The showdown took place the following day with crowd of onlookers watching as Hickok and Tutt confronted each other from opposite sides of the town square. When Tutt was about 75 yards away, Hickok shouted, "Don't come any closer, Dave." Tutt nervously drew his revolver and fired a shot that went wild. Hickok, by contrast, remained cool. He steadied his own revolver in his left hand and shot Tutt dead with a bullet through the chest.

Having adhered to the code of the West, Hickok was acquitted of manslaughter charges. Eleven years later, however, Hickok died in a fashion far more typical of the violence of the day: a young gunslinger shot him in the back of the head while he played cards. Legend says that the hand Hickok was holding at the time of his death was two pair–black aces and black eights. The hand would forever be known as the "dead man's hand."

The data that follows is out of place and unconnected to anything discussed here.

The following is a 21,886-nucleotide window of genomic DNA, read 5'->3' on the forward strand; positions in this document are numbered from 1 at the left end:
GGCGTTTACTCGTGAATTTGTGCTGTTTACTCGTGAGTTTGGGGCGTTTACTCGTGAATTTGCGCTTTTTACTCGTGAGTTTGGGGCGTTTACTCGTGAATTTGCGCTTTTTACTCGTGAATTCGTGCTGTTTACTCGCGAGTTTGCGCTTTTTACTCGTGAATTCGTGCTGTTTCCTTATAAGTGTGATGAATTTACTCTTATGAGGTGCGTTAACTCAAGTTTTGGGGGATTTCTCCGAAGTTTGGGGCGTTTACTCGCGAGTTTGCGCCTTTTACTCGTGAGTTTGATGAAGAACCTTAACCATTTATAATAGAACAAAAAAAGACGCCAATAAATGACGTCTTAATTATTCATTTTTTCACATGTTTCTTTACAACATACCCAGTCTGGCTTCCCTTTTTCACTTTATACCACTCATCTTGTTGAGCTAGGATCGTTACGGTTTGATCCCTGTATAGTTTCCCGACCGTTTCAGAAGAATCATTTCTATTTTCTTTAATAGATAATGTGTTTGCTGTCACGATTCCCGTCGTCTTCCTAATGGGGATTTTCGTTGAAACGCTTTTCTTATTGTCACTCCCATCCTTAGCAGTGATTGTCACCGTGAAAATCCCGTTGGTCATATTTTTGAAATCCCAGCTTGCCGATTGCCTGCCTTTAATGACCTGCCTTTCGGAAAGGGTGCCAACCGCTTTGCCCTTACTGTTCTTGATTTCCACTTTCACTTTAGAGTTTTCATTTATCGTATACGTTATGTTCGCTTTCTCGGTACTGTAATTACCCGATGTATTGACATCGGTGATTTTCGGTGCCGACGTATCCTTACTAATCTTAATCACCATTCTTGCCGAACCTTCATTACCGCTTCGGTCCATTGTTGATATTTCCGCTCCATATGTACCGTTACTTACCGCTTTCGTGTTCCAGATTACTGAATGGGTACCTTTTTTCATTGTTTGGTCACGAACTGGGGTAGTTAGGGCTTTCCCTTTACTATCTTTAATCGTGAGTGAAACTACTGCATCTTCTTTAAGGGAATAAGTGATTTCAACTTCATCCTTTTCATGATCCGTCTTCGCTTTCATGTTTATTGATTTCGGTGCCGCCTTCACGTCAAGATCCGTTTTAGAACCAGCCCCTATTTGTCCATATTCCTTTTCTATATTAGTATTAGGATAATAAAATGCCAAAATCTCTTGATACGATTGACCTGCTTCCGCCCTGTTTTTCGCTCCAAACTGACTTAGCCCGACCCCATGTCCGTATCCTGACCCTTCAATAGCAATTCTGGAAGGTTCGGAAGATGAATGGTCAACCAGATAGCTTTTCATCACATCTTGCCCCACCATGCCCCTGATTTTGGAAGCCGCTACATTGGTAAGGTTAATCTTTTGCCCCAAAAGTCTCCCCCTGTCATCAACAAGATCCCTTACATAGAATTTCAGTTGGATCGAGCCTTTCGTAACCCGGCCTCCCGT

Just think how boring some of our modern movies might be if we didn't have this romanticized version of "the duel" to guide our story telling!

Time for some coffee on the patio, my friends. More rain yesterday, so it may be a little humid.


Sixbears said...

I didn't know that any of the Hollywood showdown style gun fights actually happened. I suppose the legend had to start somewhere.

Shooting the back was way more common.

Anonymous said...

Thasa way Marshull Dillon done it . . .


Theme of 'Gunsmoke' going on in my head.

SHARON said...

Can you imagine the paper work old Wild Bill would have to fill out if this had happened today?

Old Jules said...

I like your blog but I'm something of a hermit myself and live a dialup, which means it takes forever to load. Couldn't find anywhere to click for an email subscription.

I'll bookmark you.

JoJo said...

Very interesting story. but made me think about the world today. Now its drive by shootings killing innocent bystanders including children playing in the street. It isn't much different today is it.
But instead of it being over card games its gang games and drugs.
Happy you are getting more rain. Nice to sit out and listen to it falling while drinking coffee with freinds.